Session: 605. Molecular Pharmacology and Drug Resistance: Lymphoid Neoplasms: Poster III
Hematology Disease Topics & Pathways:
ALL, Lymphoid Leukemias, clinical trials, Research, Clinical Research, drug development, Diseases, Therapies, Lymphoid Malignancies
METHODS: Patients aged 1-18 years, in M2 or M3 marrow status, and either ≥ 2nd relapsed, transplanted after 1st relapse, or with refractory disease were enrolled. In Phase I, InO (fractionated in 3 doses/cycle at day 1, 8 and 15) was initially administered at 1.4 mg/m2/cycle (0.6 + 0.4 + 0.4 mg/m2, dose level 1 (DL1)), then escalated to 1.8 mg/m2 (0.8 + 0.5 + 0.5 mg/m2, DL2). In Phase II, patients received 1.8 mg/m2/cycle of InO, or 1.5 mg/m2/cycle (0.5 + 0.5 + 0.5 mg/m2) once remission was achieved. A maximum of 6 cycles were allowed, except for patients proceeding to transplant, for which maximum 2-3 cycles were recommended. A sparse sampling schedule was applied (on day 1, 8, 15 and 22 (cycle 1) or 28 (cycles 2-3)). The PopPK of InO was developed using nonlinear mixed-effects analysis and combining pediatric data from the trial ITCC-059 with data from 11 trials in 765 adult patients with R/R ALL (n=234) or non-Hodgkin’s lymphoma (NHL) (n=531) provided by Pfizer. A prior PopPK model developed for adults (Garrett et al., 2019) was used as a basis for pediatric data. This model had two-compartments with both a linear clearance (CL1) and time-dependent clearance (CLt) that includes a decay coefficient (kdes). Covariates included in that analysis, based on Garret et al., were baseline body surface area (BSA) on CL1, CLt, and volume of distribution in the central compartment; diagnosis (ALL/NHL) and/or bioanalytical assay method on CL1, and the decay coefficient associated with time-dependent clearance (kdes); absence of concomitant rituximab (RITXI) on CL1; and baseline percentage of blasts in the peripheral blood (BLSTPB) as a covariate on kdes of CLt. Simulations were performed to predict InO exposures in both pediatric and adult patients at a fixed dosing regimen of 1.8 mg/m2/cycle.
RESULTS: Pharmacokinetic pediatric data were collected from 53 patients (See table 1 for baseline characteristics); 13 treated at DL1, and 40 at DL2; in total 563 serum PK observations were collected. When combined with adult data, the final analysis included a total of 818 patients and 8924 serum PK observations, of which 3394 (38.0%) below the lower limit of quantitation (LLOQ); and hence the M3 method (maximizing the likelihood for data ≥ LLOQ and treating PK data < LLOQ as censored) was selected. Overall, the previous model developed for adults described the pediatric patients’ PK well. Besides the covariates identified in the adult model (BSA, RTX, diagnosis and BLSTPB), the current model also identified the effect of pediatric patients on kdes as a significant covariate. In the final model, InO typical value of CL1 was estimated to be 0.113 L/hr with 40% inter-individual variability (IIV); CL2 was estimated to be 0.384 L/hr with 74% IIV; and central volume of distribution (V1) was estimated to be 6.56 L with 41% IIV. The kdes was estimated to be 0.036 h-1 with 54% IIV. The inter-compartmental CL and peripheral volume of distribution were estimated to be 0.045 L/hr and 4.70 L, respectively. The simulated median Cmax and the accumulated area under the curve (AUC) at end of cycle 1 were 191 ng/mL and 24550 ng.hr/mL; 155 ng/mL and 18200 ng.hr/mL for pediatric and adult patients with ALL, respectively. The simulated median Cmax and accumulated AUC at end of cycle 2 were 284 ng/mL and 117830 ng.hr/mL; 217 ng/mL and 90270 ng.hr/mL for children and adults, respectively.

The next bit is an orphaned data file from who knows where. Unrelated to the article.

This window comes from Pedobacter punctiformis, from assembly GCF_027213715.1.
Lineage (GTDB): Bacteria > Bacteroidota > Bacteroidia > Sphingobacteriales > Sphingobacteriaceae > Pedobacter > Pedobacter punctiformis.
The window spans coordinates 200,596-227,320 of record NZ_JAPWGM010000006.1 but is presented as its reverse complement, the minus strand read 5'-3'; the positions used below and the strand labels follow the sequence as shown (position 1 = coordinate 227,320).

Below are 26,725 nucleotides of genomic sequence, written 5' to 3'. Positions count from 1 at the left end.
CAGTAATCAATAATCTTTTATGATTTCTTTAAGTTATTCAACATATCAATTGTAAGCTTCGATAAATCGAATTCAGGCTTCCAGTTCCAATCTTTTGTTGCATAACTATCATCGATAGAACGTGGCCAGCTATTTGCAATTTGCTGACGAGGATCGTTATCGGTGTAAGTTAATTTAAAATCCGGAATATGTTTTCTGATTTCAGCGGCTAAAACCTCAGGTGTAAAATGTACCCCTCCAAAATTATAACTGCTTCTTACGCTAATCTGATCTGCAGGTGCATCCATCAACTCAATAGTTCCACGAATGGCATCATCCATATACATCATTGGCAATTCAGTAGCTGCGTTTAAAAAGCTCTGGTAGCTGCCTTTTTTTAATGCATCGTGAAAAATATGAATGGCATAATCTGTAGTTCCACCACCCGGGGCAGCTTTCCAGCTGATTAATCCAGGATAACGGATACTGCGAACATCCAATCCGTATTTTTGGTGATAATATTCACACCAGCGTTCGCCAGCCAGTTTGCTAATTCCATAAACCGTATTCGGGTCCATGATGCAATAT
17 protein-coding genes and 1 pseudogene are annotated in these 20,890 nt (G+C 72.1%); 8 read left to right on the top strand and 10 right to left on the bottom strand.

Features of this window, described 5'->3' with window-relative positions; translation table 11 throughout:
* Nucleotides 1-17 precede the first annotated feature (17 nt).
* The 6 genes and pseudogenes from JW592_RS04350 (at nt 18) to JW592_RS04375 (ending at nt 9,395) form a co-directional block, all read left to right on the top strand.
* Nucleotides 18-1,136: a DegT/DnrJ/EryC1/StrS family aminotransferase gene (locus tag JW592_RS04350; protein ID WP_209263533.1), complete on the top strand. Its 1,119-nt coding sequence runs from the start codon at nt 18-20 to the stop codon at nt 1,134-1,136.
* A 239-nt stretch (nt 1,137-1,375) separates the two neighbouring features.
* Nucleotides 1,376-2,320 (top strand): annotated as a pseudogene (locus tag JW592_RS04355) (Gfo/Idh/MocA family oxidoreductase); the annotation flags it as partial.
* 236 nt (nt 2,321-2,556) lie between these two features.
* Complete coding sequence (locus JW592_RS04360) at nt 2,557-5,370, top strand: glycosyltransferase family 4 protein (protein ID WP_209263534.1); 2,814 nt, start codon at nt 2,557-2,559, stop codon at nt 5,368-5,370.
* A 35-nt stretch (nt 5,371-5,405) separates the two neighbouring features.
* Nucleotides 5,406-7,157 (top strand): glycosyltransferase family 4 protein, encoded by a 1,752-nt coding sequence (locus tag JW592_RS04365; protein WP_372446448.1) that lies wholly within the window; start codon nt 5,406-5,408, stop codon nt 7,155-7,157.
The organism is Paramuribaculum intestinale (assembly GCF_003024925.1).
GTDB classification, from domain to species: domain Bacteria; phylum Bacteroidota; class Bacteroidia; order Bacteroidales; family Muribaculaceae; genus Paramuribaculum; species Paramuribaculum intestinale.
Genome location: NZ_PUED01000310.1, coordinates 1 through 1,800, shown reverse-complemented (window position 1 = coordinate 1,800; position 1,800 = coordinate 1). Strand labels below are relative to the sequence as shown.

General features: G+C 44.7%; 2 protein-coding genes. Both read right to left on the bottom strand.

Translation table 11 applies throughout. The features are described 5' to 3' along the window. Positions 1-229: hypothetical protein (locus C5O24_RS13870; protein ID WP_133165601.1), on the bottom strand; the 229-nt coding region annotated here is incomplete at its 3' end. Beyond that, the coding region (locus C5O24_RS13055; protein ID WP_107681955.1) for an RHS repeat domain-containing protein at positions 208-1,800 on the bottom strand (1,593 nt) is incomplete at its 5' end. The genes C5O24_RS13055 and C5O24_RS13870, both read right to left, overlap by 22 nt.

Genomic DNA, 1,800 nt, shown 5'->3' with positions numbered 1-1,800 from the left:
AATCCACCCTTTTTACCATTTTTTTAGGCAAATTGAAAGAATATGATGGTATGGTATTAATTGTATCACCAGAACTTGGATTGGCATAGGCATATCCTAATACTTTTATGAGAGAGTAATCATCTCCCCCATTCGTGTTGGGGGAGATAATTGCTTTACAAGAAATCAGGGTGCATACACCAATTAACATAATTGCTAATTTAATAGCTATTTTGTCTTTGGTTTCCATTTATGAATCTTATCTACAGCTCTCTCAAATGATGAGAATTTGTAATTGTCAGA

CONCLUSIONS: InO PK is generally comparable between pediatric and adult patients with R/R ALL. This supports the same dosing regimen in these two populations at 1.8 mg/m2/cycle until remission then 1.5 mg/m2/cycle, the same as per our phase I and II trials.
Disclosures: Pelletier: Pfizer Inc: Current Employment. Chen: Pfizer Inc: Current Employment. Sleight: Pfizer Inc: Current Employment. Locatelli: Neovii: Speakers Bureau; Medac: Speakers Bureau; SOBI: Speakers Bureau; Miltenyi: Speakers Bureau; Jazz Pharmaceuticals: Honoraria; Novartis: Honoraria, Speakers Bureau; BlueBird bio: Speakers Bureau; Amgen: Speakers Bureau. Van Der Sluis: Jazz: Consultancy; Servier: Consultancy, Research Funding. Rossig: novartis: Other: consulting fees; Roche: Other: Consulting Fees; Amgen: Other: Consulting Fees; Pfizer Inc: Other: consulting fee. Sramkova: Novartis: Honoraria, Membership on an entity's Board of Directors or advisory committees; Amgen: Honoraria, Membership on an entity's Board of Directors or advisory committees. Rives: Amgen: Other: Advisory Board; Novartis: Other: Advisory Board. Rizzari: Agmen: Honoraria; Jazz: Honoraria; Servier: Honoraria. Bautista Sirvent: Roche: Other: Consulting Fees; Amgen: Other: Consulting Fees; Bayer: Other: Consulting Fees. Garrett: Pfizer Inc: Current Employment. Zwaan: Pfizer Inc: Honoraria; Novartis: Honoraria; Abbvie: Honoraria; Abbvie: Honoraria; JAZZ: Honoraria.
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